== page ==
Social media has revolutionized how people receive and share news and information. Because of this change with how people around the world consume news, journalists – and the media landscape – have had to quickly adapt. While these platforms are not replacing the industry, they are adding another layer of information and providing access to a wider range of voices.
We recently interviewed journalists on how they use social media in their day-to-day and highlighted these key takeaways:
Over the past decade, digital tools and mobile platforms have had a significant impact on journalistic practices and these platforms are providing value as a media tool that can help reporters research and discover story ideas.
Michele “Wojo” Wojciechowski said she uses Facebook, LinkedIn, and Twitter to find her ideas. “I’ve read about so many amazing people and things going on in the world that I’ve found out about more quickly because I read about them on social media. Often I read about ideas that spur other ideas for me to write about.”
Photojournalist Max Whittaker primarily uses Facebook to research and discover his story ideas. “I see a wide array of news and social issues through my Facebook feed. More importantly, I get little glimpses into the daily lives of ordinary people. Important stories need to be told through the prism of ordinary people. Facebook is one way I can see their struggles and the issues that personally affect them, which can inform my coverage and even instigate a story idea. I can also reach out to those same people and tell their story or enlist them in helping me find subjects that more clearly illustrate a topic.”
While story creation might be the most popular reason that journalists use social media, it also allows you to keep a pulse on what is happening in your local community. Jen Picard, Senior Producer, Insight Capital Radio, primarily covers the Sacramento/Northern California regions and she pays attention to “local artists, newsmakers, reporters and other journalists, just to see what they’re doing, talking about, sharing and promoting.”
Picard further commented, “I do hit a lot of links that people share if it crosses my interest levels (professional and personal) and that’s probably tied with trying to get sources or find people to talk with about specific topics. We’re always looking for the expert and the everyman. The expert is easy – they’re banging down our doors. But the everyman is far more elusive. Social media can help us find/reach out to those people.”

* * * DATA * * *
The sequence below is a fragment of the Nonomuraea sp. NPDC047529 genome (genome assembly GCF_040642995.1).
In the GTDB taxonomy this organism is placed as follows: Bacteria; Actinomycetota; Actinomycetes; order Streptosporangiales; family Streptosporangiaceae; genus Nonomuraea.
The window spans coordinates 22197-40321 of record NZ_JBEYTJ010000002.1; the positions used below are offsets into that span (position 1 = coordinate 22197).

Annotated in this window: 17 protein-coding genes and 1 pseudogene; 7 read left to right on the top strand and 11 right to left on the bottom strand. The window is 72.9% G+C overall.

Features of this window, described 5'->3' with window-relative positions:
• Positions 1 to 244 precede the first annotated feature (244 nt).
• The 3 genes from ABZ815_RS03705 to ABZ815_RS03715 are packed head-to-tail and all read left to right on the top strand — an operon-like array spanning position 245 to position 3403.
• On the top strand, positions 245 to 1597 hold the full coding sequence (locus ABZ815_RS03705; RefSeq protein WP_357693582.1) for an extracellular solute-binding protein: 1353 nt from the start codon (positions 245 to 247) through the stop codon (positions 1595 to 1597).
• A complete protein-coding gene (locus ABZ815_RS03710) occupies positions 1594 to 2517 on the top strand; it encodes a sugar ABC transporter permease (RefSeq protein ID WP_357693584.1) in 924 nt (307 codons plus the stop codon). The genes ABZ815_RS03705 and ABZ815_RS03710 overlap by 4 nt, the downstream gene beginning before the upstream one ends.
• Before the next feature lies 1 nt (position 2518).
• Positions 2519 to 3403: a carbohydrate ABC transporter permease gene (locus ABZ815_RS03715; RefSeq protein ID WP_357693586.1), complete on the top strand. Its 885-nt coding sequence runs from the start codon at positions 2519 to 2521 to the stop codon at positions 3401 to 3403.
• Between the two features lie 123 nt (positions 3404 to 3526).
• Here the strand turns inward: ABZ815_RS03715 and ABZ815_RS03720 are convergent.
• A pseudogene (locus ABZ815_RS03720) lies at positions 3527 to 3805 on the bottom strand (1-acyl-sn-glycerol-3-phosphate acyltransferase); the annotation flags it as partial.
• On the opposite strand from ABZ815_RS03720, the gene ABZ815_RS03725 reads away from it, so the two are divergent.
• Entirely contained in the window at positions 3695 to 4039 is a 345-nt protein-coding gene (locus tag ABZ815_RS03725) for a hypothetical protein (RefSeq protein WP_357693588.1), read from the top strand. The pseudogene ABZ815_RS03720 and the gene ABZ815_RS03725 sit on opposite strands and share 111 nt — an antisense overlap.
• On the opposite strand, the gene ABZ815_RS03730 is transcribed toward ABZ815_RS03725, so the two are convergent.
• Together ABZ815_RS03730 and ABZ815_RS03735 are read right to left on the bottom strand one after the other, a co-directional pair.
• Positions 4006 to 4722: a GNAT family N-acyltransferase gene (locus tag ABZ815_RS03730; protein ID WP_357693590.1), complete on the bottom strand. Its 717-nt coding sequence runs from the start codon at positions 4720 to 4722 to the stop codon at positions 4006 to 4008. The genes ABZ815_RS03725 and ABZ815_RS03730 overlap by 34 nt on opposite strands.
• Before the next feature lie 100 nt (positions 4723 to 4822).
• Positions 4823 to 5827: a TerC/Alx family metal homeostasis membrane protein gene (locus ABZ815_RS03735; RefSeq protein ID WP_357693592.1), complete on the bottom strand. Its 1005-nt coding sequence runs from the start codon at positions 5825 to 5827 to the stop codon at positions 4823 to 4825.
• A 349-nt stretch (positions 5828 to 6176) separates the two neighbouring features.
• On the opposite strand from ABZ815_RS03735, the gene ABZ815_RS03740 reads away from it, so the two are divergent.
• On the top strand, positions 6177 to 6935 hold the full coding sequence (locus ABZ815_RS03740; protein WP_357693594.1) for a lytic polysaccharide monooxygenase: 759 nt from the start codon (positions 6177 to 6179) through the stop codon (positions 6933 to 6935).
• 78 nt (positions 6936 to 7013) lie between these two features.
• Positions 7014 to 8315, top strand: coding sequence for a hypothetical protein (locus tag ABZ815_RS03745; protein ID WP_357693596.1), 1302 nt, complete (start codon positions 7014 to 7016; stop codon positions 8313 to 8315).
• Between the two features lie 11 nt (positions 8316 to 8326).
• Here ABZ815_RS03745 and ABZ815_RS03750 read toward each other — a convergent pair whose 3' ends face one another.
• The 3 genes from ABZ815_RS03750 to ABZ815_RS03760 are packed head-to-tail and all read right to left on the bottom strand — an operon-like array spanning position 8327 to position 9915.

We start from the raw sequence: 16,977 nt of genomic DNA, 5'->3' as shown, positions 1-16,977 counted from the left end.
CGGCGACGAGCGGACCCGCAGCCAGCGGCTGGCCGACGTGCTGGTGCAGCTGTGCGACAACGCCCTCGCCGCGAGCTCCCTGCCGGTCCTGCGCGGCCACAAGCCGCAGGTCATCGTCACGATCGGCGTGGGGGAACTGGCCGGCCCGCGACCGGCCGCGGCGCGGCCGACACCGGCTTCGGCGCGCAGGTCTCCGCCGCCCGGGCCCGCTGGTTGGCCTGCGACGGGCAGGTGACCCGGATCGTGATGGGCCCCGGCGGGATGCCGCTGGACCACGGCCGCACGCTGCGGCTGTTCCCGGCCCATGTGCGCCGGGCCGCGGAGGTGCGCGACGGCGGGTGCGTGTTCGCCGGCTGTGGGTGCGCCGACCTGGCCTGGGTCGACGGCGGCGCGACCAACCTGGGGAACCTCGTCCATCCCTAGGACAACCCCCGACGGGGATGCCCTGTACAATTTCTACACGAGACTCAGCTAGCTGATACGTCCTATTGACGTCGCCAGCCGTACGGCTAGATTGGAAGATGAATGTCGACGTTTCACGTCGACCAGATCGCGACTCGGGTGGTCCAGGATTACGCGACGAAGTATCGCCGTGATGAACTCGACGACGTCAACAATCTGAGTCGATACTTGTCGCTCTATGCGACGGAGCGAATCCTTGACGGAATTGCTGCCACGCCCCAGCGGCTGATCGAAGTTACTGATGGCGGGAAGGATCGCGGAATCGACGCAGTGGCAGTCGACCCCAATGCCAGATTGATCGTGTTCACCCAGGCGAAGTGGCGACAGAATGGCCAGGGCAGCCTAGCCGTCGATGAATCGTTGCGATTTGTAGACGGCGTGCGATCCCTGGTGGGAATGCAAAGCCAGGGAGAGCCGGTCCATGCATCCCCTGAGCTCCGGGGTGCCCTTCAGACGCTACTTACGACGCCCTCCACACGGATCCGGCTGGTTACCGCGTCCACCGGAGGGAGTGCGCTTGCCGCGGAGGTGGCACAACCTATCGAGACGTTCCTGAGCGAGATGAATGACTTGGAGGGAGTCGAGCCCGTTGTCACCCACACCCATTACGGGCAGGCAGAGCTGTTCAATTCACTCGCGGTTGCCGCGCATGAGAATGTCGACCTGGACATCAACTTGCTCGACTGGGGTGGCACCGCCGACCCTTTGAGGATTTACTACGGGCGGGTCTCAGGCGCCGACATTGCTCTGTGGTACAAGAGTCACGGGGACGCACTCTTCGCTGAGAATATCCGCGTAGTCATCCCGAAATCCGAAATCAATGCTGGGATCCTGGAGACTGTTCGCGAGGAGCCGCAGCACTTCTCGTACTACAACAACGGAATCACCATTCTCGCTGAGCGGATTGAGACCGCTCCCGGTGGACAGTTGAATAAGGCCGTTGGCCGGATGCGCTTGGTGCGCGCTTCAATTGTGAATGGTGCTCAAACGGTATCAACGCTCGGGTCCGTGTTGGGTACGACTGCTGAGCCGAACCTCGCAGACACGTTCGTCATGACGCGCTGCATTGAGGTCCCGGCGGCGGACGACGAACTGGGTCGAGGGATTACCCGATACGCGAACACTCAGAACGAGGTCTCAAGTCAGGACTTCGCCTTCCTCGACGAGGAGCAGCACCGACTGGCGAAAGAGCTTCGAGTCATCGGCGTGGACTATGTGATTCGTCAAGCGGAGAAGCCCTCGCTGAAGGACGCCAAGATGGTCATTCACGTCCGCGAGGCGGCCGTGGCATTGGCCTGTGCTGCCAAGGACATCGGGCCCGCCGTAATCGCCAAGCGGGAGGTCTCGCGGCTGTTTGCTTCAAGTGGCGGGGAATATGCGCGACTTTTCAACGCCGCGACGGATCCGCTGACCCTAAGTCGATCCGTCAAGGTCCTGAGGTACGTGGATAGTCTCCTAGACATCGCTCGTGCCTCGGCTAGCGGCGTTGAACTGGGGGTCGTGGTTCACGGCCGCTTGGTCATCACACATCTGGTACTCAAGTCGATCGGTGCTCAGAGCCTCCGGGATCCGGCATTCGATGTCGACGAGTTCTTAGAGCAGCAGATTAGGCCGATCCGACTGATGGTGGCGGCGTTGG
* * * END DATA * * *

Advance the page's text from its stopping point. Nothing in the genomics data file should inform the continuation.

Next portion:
If you are journalist that covers a regular beat, chances are you’ll find yourself talking to the same people on a fairly regular basis. Actively participating in conversations on various platforms can help to forge relationships with sources that wouldn’t have otherwise come to be.
Wojciechowski stated, “Sometimes I use social media to find sources – but usually only if my standbys like ProfNet haven’t turned up the specific type of source I need. This especially helps when I need a source at the last minute. There’s always someone on social media.”
Aly Walansky believes she is using social media extensively in her role as a journalist: “Sources for stories almost always share the stories, and their audiences will often comment and lead to new story ideas (or just new followers for both of us!).”
Social media platforms provide journalists with an additional vehicle of self-promotion. Individual journalists are now able to actively publicize their work, develop their own online presence and engage with readers at a level previously unseen in the industry.
Walansky stated, “First and foremost, I share all my articles on Twitter and Facebook – this is great for self-promotion, of course, but also great for expanding ideas and sources.”
Whittaker concluded with, “I’ll be honest, the most important way I use social media is for self-promotion. I’m a freelance photojournalist and getting, and keeping, the attention of photo editors is the only way I can pay the bills while getting the stories I care about in front of readers. Instagram has quickly become the premiere social media platform for photographers, and photo editors love the constant stream of images from photographers in the field.”
Stay up to date on media trends, best practices and how social media is impacting the media industry. Subscribe to Beyond Bylines to receive posts by email.
Amanda Eldridge is the director of strategic channels at PR Newswire where she educates small business owners and nonprofits on affordable PR & marketing solutions. She has 15 years of experience in both communications and journalism. While not working with clients to revamp their PR & marketing efforts she is busy being a mother to two young children and enjoys the Colorado outdoors, no matter what season. Amanda also tweets about small business marketing trends @prnsmallbiz.